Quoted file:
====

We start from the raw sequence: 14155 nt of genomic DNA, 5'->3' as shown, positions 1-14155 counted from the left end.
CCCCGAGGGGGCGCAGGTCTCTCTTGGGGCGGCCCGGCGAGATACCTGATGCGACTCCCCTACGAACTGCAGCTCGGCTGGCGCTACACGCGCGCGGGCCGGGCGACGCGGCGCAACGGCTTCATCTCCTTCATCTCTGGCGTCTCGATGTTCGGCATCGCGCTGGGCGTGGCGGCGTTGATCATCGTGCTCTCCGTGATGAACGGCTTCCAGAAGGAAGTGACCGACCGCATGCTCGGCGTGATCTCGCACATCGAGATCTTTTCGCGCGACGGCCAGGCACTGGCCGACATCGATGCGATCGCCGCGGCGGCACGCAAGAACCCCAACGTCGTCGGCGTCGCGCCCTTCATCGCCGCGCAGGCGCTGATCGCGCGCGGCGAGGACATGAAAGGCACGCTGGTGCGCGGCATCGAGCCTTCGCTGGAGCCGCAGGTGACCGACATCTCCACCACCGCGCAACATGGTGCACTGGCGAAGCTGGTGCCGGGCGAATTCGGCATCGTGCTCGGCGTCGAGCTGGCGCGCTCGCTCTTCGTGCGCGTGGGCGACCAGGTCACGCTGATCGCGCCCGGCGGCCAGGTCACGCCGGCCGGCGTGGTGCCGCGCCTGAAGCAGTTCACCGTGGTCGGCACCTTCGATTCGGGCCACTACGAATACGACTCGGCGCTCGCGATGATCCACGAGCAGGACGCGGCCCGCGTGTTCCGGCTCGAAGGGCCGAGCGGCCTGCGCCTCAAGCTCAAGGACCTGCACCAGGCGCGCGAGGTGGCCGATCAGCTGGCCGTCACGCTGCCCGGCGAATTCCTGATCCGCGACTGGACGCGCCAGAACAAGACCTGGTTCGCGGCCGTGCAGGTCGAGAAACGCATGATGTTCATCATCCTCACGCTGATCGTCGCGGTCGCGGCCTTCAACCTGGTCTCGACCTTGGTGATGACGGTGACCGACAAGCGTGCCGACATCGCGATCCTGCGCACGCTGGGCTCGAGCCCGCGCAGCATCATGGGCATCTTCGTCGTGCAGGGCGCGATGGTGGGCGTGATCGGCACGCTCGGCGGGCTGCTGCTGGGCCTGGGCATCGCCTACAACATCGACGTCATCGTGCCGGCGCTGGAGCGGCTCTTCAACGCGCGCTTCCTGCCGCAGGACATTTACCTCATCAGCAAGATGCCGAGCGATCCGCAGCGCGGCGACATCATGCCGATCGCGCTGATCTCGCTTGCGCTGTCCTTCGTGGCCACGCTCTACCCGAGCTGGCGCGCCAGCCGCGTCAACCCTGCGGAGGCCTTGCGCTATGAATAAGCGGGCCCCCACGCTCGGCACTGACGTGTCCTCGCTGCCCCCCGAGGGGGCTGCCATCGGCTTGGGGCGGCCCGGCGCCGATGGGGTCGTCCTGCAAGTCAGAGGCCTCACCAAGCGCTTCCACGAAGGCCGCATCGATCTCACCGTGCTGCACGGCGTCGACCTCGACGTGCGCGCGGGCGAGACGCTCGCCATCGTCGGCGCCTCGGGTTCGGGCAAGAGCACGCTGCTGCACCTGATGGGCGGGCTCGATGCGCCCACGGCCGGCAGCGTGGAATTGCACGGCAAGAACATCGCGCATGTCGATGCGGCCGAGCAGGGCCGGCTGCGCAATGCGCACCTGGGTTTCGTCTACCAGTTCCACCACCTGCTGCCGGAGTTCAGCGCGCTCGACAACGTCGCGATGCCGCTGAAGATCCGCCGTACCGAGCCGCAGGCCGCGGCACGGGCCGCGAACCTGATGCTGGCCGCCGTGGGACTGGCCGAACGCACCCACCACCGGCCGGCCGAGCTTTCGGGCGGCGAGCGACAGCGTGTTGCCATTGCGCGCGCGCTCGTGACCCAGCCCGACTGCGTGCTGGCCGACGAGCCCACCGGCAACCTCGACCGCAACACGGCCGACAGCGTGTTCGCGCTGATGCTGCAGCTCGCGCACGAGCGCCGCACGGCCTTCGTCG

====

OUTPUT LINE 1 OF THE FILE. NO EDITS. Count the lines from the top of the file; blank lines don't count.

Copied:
We start from the raw sequence: 14155 nt of genomic DNA, 5'->3' as shown, positions 1-14155 counted from the left end.